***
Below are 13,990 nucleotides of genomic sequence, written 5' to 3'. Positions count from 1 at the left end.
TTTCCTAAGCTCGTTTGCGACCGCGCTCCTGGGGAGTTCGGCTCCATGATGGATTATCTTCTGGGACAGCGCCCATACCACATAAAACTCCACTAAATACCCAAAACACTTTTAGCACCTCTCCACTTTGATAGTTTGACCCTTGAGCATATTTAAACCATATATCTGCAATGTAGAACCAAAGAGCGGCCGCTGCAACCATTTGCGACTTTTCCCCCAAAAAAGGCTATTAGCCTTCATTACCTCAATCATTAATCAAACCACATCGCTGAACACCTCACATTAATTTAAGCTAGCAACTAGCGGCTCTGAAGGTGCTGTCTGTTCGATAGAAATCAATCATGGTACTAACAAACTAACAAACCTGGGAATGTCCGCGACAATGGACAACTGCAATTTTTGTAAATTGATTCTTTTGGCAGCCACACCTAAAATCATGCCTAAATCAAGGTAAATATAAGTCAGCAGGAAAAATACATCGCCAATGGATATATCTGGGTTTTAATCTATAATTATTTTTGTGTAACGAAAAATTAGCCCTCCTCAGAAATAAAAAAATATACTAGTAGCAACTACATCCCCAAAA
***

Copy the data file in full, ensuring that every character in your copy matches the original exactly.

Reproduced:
Below are 13,990 nucleotides of genomic sequence, written 5' to 3'. Positions count from 1 at the left end.
TTTCCTAAGCTCGTTTGCGACCGCGCTCCTGGGGAGTTCGGCTCCATGATGGATTATCTTCTGGGACAGCGCCCATACCACATAAAACTCCACTAAATACCCAAAACACTTTTAGCACCTCTCCACTTTGATAGTTTGACCCTTGAGCATATTTAAACCATATATCTGCAATGTAGAACCAAAGAGCGGCCGCTGCAACCATTTGCGACTTTTCCCCCAAAAAAGGCTATTAGCCTTCATTACCTCAATCATTAATCAAACCACATCGCTGAACACCTCACATTAATTTAAGCTAGCAACTAGCGGCTCTGAAGGTGCTGTCTGTTCGATAGAAATCAATCATGGTACTAACAAACTAACAAACCTGGGAATGTCCGCGACAATGGACAACTGCAATTTTTGTAAATTGATTCTTTTGGCAGCCACACCTAAAATCATGCCTAAATCAAGGTAAATATAAGTCAGCAGGAAAAATACATCGCCAATGGATATATCTGGGTTTTAATCTATAATTATTTTTGTGTAACGAAAAATTAGCCCTCCTCAGAAATAAAAAAATATACTAGTAGCAACTACATCCCCAAAA